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Ramifications for Local Churches of Recent Developments

By Walter Fenton
March 30, 2022

Photo by on Unsplash

Late last year the UM Church’s Commission on General Conference publicly shared that it was scheduling three meetings at the end of each of the first three months of 2022 in order to determine whether to move forward with its scheduled August-September 2022 General Conference. Some United Methodists leaders thought the Commission would issue a final decision in late March, allowing as much time as possible to consider the course of the Covid-19 pandemic and the ability of delegates in Africa, Europe-Eurasia, and the Philippines to secure travel visas. However, many knew it could issue another postponement announcement after any of the scheduled meetings.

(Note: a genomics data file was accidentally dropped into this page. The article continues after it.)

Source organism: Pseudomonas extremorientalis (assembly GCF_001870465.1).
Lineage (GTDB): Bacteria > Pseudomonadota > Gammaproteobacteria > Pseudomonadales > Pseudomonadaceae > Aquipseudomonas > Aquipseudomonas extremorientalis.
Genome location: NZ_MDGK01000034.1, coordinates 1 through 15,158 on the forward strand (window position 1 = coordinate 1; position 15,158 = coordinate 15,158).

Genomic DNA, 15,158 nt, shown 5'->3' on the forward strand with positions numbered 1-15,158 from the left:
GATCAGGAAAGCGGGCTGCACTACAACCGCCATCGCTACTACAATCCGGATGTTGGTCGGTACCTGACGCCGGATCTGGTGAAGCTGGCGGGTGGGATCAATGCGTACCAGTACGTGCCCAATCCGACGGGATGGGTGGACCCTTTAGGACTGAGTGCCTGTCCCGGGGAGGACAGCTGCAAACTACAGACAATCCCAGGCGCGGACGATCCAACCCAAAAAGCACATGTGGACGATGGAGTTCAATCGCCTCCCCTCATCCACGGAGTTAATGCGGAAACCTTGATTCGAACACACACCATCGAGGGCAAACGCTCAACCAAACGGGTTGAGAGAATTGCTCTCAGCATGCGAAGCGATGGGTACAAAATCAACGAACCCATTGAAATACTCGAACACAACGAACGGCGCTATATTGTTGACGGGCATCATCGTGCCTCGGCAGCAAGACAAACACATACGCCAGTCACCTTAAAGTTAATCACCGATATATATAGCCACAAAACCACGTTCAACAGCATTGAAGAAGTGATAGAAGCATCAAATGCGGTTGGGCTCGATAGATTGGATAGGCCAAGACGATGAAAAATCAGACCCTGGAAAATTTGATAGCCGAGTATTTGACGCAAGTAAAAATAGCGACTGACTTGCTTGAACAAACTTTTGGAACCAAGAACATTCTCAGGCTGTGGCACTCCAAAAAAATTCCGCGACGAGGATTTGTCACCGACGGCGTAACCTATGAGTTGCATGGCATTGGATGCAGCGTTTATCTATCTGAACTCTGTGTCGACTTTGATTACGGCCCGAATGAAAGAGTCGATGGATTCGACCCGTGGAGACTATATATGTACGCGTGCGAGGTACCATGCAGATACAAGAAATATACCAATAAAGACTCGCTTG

With that in mind, two important theologically conservative bodies knew they would need to be prepared with an immediate response in the event of a further General Conference postponement: the Transitional Leadership Council (TLC), the body that has been working for two years to prepare for the launch of the Global Methodist Church, and the Wesleyan Covenant Association’s Global Council, the organization that has provided support for the work of the TLC. After a survey of WCA Regional Chapter leaders, and numerous conversations with theological conservatives around the world, both the TLC and the WCA Global Council separately held multiple meetings. Following extensive prayer and deliberations, both bodies overwhelmingly decided that in the event of a further postponement, the TLC should be prepared to announce the launch of the Global Methodist Church.

So earlier this month, when the Commission again postponed the UM Church’s General Conference – now planned for 2024 – the TLC was ready to announce it would bring the Global Methodist Church into existence on May 1, 2022.

Members of both the TLC and the WCA’s Council cited two main reasons for moving forward with that announcement.